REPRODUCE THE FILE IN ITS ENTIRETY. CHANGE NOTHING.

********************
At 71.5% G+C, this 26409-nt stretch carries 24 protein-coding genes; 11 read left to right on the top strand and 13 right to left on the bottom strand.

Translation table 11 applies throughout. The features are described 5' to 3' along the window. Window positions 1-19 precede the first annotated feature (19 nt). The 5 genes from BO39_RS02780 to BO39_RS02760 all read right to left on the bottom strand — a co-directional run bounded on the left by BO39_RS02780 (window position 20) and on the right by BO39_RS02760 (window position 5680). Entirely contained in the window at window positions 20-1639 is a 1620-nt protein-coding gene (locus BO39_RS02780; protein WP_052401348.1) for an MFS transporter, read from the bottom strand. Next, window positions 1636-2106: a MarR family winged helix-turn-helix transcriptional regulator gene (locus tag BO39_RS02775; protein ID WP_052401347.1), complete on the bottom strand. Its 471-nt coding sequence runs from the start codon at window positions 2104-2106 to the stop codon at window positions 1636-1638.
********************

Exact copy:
At 71.5% G+C, this 26409-nt stretch carries 24 protein-coding genes; 11 read left to right on the top strand and 13 right to left on the bottom strand.

Translation table 11 applies throughout. The features are described 5' to 3' along the window. Window positions 1-19 precede the first annotated feature (19 nt). The 5 genes from BO39_RS02780 to BO39_RS02760 all read right to left on the bottom strand — a co-directional run bounded on the left by BO39_RS02780 (window position 20) and on the right by BO39_RS02760 (window position 5680). Entirely contained in the window at window positions 20-1639 is a 1620-nt protein-coding gene (locus BO39_RS02780; protein WP_052401348.1) for an MFS transporter, read from the bottom strand. Next, window positions 1636-2106: a MarR family winged helix-turn-helix transcriptional regulator gene (locus tag BO39_RS02775; protein ID WP_052401347.1), complete on the bottom strand. Its 471-nt coding sequence runs from the start codon at window positions 2104-2106 to the stop codon at window positions 1636-1638.